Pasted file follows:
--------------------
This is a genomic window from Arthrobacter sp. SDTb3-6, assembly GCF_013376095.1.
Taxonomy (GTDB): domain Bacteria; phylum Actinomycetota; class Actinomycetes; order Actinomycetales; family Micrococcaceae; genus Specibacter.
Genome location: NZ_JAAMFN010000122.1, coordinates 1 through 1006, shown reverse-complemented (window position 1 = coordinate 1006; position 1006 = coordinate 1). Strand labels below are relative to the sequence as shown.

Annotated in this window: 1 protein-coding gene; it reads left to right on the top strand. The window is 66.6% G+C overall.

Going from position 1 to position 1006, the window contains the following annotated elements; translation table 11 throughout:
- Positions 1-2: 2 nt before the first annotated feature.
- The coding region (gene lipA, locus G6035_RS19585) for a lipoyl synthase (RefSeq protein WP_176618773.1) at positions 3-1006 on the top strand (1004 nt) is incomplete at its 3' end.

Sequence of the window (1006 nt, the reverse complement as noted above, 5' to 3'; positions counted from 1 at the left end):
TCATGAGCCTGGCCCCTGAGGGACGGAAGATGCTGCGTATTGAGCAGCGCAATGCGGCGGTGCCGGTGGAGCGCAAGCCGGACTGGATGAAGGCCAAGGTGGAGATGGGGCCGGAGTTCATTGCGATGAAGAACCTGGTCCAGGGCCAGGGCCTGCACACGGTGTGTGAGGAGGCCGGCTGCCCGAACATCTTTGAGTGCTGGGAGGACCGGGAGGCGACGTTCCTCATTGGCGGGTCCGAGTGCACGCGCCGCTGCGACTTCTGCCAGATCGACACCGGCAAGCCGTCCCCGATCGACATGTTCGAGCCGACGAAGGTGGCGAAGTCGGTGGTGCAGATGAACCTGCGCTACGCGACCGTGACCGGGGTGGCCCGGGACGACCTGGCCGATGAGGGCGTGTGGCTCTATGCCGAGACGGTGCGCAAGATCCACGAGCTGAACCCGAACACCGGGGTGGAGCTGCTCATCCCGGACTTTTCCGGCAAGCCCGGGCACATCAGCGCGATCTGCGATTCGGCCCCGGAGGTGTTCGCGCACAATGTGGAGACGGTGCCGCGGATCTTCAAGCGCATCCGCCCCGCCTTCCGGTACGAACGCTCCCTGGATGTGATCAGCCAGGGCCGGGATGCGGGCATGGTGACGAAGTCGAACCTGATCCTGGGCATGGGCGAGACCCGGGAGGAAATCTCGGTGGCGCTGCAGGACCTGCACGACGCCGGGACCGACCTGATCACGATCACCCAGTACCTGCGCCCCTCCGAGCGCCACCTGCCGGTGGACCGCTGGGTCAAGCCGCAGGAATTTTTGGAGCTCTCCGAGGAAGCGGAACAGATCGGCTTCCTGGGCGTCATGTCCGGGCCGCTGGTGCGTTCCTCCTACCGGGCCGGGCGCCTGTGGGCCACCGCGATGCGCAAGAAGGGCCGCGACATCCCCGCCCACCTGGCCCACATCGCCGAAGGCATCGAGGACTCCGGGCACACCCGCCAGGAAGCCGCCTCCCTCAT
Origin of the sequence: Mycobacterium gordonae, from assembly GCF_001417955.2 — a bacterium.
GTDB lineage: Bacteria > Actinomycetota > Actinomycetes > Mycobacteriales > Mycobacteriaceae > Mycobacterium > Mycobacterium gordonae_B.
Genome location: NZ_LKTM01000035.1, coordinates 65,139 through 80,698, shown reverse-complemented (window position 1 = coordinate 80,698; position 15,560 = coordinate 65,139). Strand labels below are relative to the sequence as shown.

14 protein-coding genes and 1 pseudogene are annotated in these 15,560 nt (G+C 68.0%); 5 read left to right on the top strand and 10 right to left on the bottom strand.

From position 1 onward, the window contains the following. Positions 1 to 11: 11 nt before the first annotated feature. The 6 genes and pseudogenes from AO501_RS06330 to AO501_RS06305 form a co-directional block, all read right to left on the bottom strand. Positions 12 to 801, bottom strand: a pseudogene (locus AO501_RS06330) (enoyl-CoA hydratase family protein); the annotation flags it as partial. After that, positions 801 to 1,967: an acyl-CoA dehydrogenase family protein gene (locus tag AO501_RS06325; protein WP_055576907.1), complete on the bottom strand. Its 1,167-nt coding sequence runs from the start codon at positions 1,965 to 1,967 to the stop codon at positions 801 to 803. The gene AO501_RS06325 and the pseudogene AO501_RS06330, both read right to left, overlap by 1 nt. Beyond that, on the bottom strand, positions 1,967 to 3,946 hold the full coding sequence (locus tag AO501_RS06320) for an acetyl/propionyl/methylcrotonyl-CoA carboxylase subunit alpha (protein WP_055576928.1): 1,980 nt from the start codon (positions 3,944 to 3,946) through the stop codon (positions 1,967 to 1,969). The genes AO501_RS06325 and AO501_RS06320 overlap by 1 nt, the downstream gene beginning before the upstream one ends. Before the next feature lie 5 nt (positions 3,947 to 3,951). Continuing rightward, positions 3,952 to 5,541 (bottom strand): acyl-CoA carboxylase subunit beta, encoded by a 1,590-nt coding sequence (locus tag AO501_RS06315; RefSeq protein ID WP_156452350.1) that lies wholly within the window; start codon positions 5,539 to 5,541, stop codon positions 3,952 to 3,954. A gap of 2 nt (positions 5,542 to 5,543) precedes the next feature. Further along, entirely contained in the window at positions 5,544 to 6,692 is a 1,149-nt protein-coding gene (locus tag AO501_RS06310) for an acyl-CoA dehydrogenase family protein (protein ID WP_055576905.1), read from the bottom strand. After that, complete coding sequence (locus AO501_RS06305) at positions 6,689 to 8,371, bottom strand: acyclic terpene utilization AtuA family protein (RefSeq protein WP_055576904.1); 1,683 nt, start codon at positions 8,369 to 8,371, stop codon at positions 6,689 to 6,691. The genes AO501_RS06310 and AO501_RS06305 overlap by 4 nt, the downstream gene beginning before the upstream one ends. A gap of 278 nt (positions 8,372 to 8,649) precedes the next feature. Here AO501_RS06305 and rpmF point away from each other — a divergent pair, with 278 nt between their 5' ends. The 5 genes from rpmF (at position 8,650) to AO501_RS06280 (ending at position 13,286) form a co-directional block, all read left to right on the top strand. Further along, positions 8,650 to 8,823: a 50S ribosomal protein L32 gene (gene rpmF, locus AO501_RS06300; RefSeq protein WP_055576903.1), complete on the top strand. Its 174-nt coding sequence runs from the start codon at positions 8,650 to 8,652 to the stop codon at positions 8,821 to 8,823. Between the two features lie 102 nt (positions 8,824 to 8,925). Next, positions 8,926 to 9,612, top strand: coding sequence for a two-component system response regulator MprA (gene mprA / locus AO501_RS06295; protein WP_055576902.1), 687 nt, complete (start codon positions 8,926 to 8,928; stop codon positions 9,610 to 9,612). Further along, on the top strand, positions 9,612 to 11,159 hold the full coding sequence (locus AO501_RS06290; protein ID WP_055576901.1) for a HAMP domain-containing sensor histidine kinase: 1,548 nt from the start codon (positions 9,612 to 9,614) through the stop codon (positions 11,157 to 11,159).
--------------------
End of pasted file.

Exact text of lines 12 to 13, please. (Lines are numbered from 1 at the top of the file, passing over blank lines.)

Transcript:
Genome location: NZ_LKTM01000035.1, coordinates 65,139 through 80,698, shown reverse-complemented (window position 1 = coordinate 80,698; position 15,560 = coordinate 65,139). Strand labels below are relative to the sequence as shown.

14 protein-coding genes and 1 pseudogene are annotated in these 15,560 nt (G+C 68.0%); 5 read left to right on the top strand and 10 right to left on the bottom strand.